By Amelia Frenkel, Keller Postman Associate
This month, the Supreme Court will issue its opinion in TransUnion v. Ramirez, a last-ditch appeal by a credit reporting company from a $40 million verdict on behalf of a class of individuals who were falsely branded as terrorists by that company. Keller Postman filed an amicus brief in the case on behalf of a group of legal scholars advocating for the proper application of the Court’s standing jurisprudence.
The Court will decide whether class members must prove tangible injury, as well as an invasion of their statutory rights, in order to hold TransUnion accountable for its willful violations of the Fair Credit Reporting Act (FCRA). Whatever the Court decides, it will have broad ramifications for class-action plaintiffs. Will plaintiffs be able to hold defendants accountable in class actions for a wide variety of statutory violations, or will private rights of action cease to be an effective enforcement mechanism for key consumer-privacy and other rights?
In 2011, class representative Sergio Ramirez visited a California car dealership with his wife and father-in-law. Mr. Ramirez found a car he wanted to buy, but after the dealership pulled his credit report, the salesperson informed him that the dealership could not sell him the car because he was on “a terrorist list.”
Mr. Ramirez requested a copy of his credit report, which had been prepared by TransUnion. In response, he received two separate mailings: one containing his credit report and a summary of rights; the second informing Mr. Ramirez “[a]s a courtesy” that his name “is considered a potential match to information listed on the [terrorist] database.”
Mr. Ramirez sued TransUnion on behalf of himself and thousands of other consumers who were falsely labeled as terrorists, who requested copies of their credit reports, and who received misleading and incomplete disclosures about the alerts, all in violation of the FCRA.
The case went to trial, and a jury found in favor of the class, awarding each member statutory and punitive damages. The Ninth Circuit reduced the award of punitive damages but otherwise affirmed the judgment. The Supreme Court granted TransUnion’s petition for certiorari, which raised novel standing issues that had not previously been considered in the case.
At the Supreme Court, TransUnion is arguing that unnamed class members lack standing, and that Mr. Ramirez’s claims were atypical of the class based on his testimony at trial regarding the consequences to him of TranUnion’s lawless reporting—notwithstanding that he suffered the same statutory violations as every member of the class.
Keller Postman attorneys Ashley Keller, Warren Postman, Zina Bash, Ellyn Gendler, and myself filed an amicus brief on behalf of legal scholars supporting the class, focusing on the standing question. In the amicus brief, we urged the Court to consider that the plaintiffs’ injuries, while thoroughly modern, are akin to other intangible injuries that were historically cognizable by courts.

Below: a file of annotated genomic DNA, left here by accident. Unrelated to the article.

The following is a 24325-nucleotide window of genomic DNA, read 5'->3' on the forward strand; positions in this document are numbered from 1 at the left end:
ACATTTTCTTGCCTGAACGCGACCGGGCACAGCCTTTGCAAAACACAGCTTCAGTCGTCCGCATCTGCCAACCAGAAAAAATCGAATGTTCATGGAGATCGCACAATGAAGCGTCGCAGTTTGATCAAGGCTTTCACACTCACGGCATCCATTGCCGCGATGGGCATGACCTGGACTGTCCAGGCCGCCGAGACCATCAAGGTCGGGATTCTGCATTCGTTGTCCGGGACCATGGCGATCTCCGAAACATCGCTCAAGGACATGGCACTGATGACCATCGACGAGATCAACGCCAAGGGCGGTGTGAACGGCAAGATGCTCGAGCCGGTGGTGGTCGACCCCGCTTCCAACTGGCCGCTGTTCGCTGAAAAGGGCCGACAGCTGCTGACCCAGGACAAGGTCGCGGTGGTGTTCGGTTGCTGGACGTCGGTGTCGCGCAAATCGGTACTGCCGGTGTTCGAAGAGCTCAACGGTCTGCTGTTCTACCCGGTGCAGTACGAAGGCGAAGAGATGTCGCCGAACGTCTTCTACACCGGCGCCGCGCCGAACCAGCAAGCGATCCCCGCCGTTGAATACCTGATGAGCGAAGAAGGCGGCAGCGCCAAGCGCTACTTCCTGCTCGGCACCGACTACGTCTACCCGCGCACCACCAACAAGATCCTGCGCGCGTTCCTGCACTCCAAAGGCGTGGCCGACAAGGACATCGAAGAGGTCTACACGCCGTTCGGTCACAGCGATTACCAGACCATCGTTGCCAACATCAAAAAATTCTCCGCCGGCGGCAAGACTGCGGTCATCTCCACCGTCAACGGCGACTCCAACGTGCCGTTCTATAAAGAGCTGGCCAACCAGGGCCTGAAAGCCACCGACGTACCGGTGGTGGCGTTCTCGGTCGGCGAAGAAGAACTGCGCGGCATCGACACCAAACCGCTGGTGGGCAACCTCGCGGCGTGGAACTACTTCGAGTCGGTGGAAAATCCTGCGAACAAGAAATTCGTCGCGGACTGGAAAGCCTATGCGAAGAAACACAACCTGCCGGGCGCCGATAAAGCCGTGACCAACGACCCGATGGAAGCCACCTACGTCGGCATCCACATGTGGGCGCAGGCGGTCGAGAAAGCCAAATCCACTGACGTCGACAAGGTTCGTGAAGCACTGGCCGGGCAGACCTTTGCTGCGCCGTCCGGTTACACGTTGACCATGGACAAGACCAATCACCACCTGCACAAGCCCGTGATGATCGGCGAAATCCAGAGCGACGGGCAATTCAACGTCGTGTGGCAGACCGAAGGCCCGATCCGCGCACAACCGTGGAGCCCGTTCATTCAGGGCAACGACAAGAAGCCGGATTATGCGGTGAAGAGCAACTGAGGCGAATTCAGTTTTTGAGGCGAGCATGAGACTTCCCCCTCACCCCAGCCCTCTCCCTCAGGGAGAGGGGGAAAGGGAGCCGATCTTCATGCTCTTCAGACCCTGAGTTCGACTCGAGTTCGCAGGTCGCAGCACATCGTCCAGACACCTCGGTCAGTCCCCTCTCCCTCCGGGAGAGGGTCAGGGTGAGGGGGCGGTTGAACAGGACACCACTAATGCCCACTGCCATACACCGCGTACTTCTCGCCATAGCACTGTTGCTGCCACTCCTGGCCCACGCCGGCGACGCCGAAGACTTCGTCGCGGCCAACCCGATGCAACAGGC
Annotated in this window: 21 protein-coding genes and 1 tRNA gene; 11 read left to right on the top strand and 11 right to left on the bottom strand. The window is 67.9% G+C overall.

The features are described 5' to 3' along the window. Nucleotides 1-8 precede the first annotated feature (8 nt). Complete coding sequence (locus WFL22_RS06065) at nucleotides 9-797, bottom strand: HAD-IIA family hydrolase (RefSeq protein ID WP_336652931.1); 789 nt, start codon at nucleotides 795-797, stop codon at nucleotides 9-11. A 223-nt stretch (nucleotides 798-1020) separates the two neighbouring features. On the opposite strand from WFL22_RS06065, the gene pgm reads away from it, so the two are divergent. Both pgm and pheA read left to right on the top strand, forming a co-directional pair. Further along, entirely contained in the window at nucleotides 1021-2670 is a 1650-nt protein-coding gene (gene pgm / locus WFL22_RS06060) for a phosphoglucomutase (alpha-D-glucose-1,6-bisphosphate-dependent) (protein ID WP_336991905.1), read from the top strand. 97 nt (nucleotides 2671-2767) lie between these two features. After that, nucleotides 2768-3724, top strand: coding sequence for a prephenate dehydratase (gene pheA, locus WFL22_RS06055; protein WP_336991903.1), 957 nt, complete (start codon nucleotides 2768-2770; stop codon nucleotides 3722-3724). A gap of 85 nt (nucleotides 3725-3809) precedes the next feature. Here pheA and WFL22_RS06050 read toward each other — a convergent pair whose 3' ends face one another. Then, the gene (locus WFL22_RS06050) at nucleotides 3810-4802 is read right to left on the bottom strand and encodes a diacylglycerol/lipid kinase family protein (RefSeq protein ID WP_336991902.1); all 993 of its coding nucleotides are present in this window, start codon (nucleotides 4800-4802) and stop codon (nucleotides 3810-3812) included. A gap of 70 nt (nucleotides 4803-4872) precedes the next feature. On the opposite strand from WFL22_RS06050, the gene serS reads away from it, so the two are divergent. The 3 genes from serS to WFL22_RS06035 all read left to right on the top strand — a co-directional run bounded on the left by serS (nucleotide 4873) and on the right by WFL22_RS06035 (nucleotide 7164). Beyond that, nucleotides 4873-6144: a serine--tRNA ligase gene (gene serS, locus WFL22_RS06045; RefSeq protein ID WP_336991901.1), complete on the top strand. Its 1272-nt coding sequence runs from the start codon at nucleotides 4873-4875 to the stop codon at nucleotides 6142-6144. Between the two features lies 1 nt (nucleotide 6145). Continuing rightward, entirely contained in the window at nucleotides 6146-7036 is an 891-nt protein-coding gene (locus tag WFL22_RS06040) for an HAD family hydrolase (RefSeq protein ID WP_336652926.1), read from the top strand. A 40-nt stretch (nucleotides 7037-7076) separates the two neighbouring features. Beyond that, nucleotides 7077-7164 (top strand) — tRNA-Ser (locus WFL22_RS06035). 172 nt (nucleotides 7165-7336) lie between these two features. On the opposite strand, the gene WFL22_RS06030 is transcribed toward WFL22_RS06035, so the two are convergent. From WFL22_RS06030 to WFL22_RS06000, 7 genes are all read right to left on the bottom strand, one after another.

That argument is one that has long been championed by Justice Thomas, most notably in his concurrence in Spokeo, Inc. v. Robins, 136 S. Ct. 1540 (2016). There, Justice Thomas explained that “[c]ommon-law courts possessed broad power to adjudicate suits involving the alleged violation of private rights”—those “belonging to individuals, considered as individuals”—which “traditionally included rights of personal security (including security of reputation), property rights, and contract rights.”
As reported by Reuters, the amicus brief emphasized that Justice Thomas’s previous opinions “had the ‘insight’ to clarify that ‘the violation of private rights created by Congress suffices to create Article III standing, without imposing uncodified elements beyond what Congress required.’”
During oral argument on March 30, counsel for the class, Samuel Issacharoff, echoed the amicus brief, opening with the point that “[t]he common law has long recognized a concrete interest in economic reputation and afforded an inferred remedy without proof of actual damages.”
If the Court adopts that argument, as our amicus brief urged, it will give new teeth to Fair Credit Reporting Act and other consumer-protection statutes, which had been diminished by Circuit-level precedent limiting the circumstances in which plaintiffs could challenge violations of their rights.
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*As of April 2022, the firm has changed its name from Keller Lenkner to Keller Postman.
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